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May 12, 2023
Blacksmiths anvil

This anvil in our collection is located inside our Cleveland-Gagen Blacksmith Shop and was an integral component in the forging and shaping of metal into useful items.

In previous centuries, blacksmiths heated metal in an open flame forge and hammered it into shape by hand atop an anvil. Even today, metal has to be heated to high temperatures before it can be manipulated, although now it’s primarily stamped by machine.

An anvil is used as a ‘work table’ for shaping the metal. The smooth hard top surface, or face, was ideal for creating a flattened portion of metal. The cone-shaped horn jutting out the side of the anvil was used for shaping or creating curves in the metal.

To finish the project a blacksmith might have to do an equal amount of work when the metal cooled, including filing, smoothing and adding decorations.

May 5, 2023
sharp shooters medal civil war

After the Army’s defeat at Bull Run in 1861 Colonial Berden, a competitive marksman, organized a regiment of Sharp Shooters. To prove they were capable the volunteers had to place ten consecutive shots in a ten-inch bullseye at a distance of 200 yards!

This Sharp Shooters medal in our collection was given to Civil War Veteran USSS Corporeal Albert H. Corwin (1837-1902) who was part of Berden’s original US Sharp Shooters (1861-1865) and the Survivors Association organized in 1890.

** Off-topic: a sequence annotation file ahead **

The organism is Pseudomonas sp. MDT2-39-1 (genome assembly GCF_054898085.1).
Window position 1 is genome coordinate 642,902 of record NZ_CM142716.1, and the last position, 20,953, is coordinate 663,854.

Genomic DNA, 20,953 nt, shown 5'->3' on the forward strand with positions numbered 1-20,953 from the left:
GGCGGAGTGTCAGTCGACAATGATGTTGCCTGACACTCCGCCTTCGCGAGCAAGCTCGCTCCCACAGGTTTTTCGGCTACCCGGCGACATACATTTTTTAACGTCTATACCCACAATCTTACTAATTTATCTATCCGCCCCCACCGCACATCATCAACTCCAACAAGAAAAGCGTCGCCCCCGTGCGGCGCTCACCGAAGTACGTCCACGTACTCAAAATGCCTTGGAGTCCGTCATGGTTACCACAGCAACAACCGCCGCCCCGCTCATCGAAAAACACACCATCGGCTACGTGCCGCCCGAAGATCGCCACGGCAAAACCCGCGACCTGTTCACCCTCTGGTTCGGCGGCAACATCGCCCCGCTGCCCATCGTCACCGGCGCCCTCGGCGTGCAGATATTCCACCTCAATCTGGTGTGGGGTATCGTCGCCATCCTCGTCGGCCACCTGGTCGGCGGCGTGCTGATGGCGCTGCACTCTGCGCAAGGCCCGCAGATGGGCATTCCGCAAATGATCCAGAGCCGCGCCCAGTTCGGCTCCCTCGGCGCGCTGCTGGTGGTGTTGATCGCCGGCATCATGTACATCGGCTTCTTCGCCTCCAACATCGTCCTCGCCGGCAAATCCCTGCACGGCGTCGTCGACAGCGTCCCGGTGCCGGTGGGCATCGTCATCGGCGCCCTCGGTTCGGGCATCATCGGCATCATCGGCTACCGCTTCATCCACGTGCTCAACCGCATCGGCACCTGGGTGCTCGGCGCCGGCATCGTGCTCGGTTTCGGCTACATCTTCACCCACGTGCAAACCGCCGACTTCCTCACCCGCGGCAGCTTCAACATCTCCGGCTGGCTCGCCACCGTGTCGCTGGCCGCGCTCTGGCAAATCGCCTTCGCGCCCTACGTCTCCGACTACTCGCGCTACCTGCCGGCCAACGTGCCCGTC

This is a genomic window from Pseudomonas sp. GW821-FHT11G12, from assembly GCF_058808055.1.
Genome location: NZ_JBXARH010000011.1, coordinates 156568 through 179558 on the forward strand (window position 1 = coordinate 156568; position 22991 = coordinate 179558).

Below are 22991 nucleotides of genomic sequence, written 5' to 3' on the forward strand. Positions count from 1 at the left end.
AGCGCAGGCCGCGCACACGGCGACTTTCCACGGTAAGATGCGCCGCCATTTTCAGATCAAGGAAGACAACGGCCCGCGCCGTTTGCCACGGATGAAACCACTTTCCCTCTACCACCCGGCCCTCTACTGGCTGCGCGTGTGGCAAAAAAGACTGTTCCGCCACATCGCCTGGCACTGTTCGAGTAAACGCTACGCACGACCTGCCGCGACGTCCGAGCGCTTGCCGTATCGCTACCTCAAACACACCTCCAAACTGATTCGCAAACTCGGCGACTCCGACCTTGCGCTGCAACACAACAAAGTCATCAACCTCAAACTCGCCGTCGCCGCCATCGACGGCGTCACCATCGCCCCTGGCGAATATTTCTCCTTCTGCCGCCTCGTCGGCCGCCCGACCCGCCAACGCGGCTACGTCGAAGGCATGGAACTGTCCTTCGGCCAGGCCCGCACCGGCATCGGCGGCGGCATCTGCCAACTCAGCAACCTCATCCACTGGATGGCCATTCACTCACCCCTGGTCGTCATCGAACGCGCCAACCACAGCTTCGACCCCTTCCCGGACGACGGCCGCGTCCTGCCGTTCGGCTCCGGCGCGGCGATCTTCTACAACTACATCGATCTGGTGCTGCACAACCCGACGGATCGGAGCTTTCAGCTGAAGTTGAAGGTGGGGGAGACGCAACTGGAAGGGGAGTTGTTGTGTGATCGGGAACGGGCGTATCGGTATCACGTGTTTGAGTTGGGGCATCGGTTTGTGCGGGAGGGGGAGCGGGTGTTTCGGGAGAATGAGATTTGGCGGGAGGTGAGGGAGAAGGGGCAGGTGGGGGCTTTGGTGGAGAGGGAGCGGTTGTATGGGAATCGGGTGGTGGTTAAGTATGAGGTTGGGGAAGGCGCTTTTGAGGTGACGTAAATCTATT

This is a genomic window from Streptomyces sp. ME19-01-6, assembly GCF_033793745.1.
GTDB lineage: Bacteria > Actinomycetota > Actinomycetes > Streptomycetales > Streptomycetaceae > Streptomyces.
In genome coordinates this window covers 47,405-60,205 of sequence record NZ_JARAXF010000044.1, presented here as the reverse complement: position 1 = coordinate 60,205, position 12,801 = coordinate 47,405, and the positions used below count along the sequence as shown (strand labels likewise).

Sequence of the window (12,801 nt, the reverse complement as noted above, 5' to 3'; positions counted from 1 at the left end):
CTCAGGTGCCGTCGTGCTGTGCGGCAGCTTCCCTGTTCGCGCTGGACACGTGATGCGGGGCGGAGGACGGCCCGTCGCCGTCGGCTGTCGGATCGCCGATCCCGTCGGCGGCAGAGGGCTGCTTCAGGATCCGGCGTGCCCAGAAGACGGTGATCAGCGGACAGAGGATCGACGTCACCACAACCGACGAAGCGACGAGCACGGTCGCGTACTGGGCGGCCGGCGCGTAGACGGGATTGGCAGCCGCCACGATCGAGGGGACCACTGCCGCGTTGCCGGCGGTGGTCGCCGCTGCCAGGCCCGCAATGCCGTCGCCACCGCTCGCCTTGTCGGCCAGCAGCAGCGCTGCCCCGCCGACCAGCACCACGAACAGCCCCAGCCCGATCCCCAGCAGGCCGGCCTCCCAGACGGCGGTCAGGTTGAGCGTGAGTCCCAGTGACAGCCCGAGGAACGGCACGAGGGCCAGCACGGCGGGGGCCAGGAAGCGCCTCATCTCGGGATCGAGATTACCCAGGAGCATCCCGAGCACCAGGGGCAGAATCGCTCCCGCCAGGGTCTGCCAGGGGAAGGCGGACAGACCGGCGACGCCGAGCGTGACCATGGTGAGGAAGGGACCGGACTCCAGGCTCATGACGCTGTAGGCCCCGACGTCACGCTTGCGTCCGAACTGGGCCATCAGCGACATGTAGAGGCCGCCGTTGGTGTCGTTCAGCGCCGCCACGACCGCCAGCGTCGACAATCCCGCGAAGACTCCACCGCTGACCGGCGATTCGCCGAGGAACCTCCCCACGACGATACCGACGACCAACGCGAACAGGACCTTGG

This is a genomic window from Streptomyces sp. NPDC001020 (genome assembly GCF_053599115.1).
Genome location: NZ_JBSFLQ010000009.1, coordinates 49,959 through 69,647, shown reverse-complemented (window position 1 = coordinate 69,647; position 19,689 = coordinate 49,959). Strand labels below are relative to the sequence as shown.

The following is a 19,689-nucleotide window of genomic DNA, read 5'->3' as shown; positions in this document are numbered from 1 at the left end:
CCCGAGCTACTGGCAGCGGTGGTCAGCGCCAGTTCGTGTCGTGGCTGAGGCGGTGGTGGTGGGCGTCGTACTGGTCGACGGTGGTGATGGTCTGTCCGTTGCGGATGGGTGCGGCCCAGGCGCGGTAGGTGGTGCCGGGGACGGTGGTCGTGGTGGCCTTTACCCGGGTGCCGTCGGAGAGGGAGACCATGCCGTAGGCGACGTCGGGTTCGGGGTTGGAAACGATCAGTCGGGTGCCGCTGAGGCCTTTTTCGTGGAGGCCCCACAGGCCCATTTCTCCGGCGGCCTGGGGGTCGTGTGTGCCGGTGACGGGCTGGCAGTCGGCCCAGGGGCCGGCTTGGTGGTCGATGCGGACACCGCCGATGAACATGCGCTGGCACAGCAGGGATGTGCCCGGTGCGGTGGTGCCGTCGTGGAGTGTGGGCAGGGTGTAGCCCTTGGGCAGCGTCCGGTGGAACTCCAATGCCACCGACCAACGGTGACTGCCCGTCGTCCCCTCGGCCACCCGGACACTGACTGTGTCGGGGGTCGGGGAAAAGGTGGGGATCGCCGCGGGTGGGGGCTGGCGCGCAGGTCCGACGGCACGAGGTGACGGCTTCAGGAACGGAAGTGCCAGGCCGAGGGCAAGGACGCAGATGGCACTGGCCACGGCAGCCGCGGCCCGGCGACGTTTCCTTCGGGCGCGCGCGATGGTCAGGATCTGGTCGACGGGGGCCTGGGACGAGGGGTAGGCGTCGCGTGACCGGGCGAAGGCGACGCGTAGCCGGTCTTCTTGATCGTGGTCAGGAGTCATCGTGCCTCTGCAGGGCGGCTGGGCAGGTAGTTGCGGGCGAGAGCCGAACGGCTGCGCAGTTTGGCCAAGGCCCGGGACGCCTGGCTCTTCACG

Sharp Shooters have participated in all major U.S. engagements.

Gift of Altha S. Molle.

Apr. 28, 2023
Fanning Mill winnower

Growing grain is fairly easy; but separating the chaff from the usable grain, not so much.


This item in our collection is called a Fanning Mill and it was a mechanized way to separate the chaff, dust, weed and seeds from the grain, also called “winnowing”. 

A fan would blow the grain and chaff across vibrating screens, thus the name “Fanning Mill”, while the shaking movement of the sieves and screens cleans the grain. Top sieves catch the courser material. The grain is then further cleaned when it passes through the finer mesh screens below, which can be changed to suit the grain being cleaned.


While still a process, it was easier than previous methods of using the wind to winnow grains. In more ancient times, grain was manually thrown into the air so the chaff would blow away while heavier grain fell to the ground.